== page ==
I had planned to put up the first official conformation article today, but the ‘Look Ma, No Hands!’ comment section has taken a turn in a direction that might as well be discussed now that it’s on people’s minds; that is of pairing a rider with an appropriately sized mount for purposes of safety.
We’ve all seen the petite lady rider on the big GP Dressage or jumper mount, and typically we don’t give it much thought; she is after all an adult and therefore responsible for her own decisions. And if she’s a skilled enough rider to get over those huge fences then have it, right? The petite Jill Henselwood comes to mind. I’ve met her and she’s one tough cookie.
We’ve also seen the big, burly guy on the little Quarter Horse cutter or roper. We don’t usually say anything about that, either, since Quarter Horses are big muscled; they can handle it, right? Look at where all these rider’s feet hang – well below the horse’s belly.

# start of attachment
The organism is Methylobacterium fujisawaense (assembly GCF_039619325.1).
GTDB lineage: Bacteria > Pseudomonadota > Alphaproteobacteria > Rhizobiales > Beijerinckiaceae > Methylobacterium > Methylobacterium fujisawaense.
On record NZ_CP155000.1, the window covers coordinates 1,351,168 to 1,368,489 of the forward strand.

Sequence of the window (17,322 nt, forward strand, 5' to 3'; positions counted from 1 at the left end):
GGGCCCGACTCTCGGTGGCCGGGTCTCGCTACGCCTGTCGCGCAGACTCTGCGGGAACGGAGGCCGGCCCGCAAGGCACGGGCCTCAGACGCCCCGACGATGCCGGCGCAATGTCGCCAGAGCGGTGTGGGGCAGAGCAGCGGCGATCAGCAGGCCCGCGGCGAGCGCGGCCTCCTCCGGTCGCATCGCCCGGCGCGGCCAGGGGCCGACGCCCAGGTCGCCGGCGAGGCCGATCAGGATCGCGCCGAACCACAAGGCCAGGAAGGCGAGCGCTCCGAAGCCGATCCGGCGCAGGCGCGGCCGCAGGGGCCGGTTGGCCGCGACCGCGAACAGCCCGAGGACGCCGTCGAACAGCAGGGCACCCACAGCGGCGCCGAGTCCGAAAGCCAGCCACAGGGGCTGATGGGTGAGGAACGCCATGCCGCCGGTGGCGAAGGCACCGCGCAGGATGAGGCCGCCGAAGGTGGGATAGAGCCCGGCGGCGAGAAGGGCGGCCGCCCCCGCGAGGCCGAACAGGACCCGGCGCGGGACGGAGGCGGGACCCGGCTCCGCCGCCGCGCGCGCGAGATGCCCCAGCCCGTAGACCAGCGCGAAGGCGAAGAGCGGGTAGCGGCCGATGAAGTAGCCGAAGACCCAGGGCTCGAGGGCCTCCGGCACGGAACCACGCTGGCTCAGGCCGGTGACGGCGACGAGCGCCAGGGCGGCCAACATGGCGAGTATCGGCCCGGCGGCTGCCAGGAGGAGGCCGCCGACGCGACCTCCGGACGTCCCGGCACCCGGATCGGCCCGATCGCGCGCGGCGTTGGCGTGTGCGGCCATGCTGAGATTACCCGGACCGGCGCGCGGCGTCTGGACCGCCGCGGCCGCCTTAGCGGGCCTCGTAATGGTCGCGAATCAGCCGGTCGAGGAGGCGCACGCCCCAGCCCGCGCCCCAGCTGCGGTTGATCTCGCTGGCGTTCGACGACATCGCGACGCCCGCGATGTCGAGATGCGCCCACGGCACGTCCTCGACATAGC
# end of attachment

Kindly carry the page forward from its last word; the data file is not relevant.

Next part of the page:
(I actually think the guy in the blue in this photo is the same guy in white- Jerome Schneeberger – in the first photo. He’s one big hombre.)
(This is just one seriously cool picture! Ron Knutson in saddle, I believe.) And look, even the guy in the background appears to be a big guy for the horse he’s on.
But when it comes to children…
Remember The Black Stallion movie? The little boy on the big horse was 13 in 1979, the year the movie was released, so likely 11/12 when the movie was being made. Did we even care that it was a ‘stallion’? (Yes, my research yielded that two Arabian stallions were used, though, stunt doubles apparently did the running, fighting and swimming scenes.) Maybe we just chalk that up to an actor doing his job, and getting paid?
Below is a video I saw quite some time ago. I remember when it made its first rounds the vast majority thought it was;
- What a really well-trained horse!
- That kid has mad talent!
What I thought was;
Not cool. 😦 It’s not that I don’t see the training the horse clearly possesses, or the natural ability of the child; I just can’t get past all the things that can go horribly wrong in a split second, and it feels a bit like a group of adults ‘putting a show on for their own kicks and giggles’.